The courtyard at the Reynolds Center appears brighter than ever.
I'm intrigued that you felt there was more light. When you do modify a space, you transform it in terms of all of the senses. It not only feels different in terms of climate—it also smells, sounds and feels different in ways that you can't define.
You wanted the canopy "to look like a cloud settling over the courtyard."
It is a change in the life of the building. Unlike some courtyards, where you glaze them over, here you couldn't rest the new glass ceiling on the existing walls. This is something that, ideally, can float above the building supported on columns. You had to create support because of the nature of the building. We worked at great pains to preserve that.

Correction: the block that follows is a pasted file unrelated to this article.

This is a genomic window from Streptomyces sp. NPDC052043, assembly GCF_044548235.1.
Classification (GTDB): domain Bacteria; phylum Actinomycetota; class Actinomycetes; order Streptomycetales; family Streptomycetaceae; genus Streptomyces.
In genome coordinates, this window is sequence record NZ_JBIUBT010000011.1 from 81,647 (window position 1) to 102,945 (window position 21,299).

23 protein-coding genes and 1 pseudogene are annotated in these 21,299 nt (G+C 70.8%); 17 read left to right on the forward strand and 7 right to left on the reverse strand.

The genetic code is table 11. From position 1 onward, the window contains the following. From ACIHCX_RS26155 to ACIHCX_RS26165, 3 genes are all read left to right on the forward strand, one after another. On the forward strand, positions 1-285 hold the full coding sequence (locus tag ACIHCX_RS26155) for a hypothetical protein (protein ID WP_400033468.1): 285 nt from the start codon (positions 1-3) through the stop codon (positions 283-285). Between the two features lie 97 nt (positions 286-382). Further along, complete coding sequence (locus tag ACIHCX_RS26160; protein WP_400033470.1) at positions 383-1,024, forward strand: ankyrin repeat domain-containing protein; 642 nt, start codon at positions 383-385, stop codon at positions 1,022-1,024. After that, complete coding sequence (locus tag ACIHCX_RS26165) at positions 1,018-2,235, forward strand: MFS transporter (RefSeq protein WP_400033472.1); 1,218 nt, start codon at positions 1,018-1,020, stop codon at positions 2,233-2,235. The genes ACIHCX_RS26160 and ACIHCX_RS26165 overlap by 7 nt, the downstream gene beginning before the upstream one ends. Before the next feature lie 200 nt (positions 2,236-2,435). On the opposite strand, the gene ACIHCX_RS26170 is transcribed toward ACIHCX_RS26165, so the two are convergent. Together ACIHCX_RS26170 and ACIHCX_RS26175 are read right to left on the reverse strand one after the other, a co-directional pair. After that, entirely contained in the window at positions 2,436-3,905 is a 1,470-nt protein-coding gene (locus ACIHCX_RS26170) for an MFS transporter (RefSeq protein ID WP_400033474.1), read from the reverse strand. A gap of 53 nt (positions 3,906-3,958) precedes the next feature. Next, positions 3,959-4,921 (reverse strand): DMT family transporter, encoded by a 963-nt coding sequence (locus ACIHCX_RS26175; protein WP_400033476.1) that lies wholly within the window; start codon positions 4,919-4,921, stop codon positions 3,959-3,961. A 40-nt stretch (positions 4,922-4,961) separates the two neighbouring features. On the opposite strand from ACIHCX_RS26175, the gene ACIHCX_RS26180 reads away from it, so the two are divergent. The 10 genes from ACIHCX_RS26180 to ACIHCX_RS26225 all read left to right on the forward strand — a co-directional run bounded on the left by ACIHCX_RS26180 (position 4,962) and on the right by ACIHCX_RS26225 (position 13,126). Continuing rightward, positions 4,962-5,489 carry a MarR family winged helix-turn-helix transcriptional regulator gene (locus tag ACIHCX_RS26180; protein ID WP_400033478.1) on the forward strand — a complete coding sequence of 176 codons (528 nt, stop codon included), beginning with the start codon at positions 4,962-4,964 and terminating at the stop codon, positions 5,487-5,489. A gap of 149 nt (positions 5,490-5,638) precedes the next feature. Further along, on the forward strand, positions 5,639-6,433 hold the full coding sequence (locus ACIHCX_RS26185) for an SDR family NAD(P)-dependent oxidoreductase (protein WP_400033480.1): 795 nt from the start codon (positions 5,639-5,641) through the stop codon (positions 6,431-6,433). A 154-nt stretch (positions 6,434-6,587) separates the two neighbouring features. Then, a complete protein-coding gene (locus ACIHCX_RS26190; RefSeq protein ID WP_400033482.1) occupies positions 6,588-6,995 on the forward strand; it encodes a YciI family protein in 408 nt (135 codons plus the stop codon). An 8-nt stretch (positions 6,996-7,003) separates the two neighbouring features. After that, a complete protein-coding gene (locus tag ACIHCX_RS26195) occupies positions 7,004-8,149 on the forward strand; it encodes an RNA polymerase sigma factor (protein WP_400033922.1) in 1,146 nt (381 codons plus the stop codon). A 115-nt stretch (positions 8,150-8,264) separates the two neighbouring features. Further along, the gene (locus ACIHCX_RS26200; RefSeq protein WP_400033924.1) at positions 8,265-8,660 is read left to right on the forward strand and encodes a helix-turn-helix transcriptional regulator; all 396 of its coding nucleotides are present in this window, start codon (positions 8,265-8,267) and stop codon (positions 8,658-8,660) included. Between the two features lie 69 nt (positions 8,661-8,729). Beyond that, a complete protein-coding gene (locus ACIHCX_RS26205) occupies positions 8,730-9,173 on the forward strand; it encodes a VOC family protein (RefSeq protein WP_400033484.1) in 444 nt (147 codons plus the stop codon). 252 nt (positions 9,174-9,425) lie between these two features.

Your career covers 40 years. What has been your favorite design?
It's like asking somebody about their favorite child [laughs]. I can say that some buildings do stand out because they address more issues than others.
The Reichstag, for example, is completely powered by renewable forms of energy. So, it's an energy manifesto. But it's also a political manifesto in the sense that it retains the history of the past—it doesn't cover it up for good or for bad. It establishes a new relationship between the body politic and the public.
What are you working on now?
I just got back from Beijing where the [Beijing Capital International] airport is near completion, which is the largest building that's ever been undertaken on the planet, so it's truly epic in scale.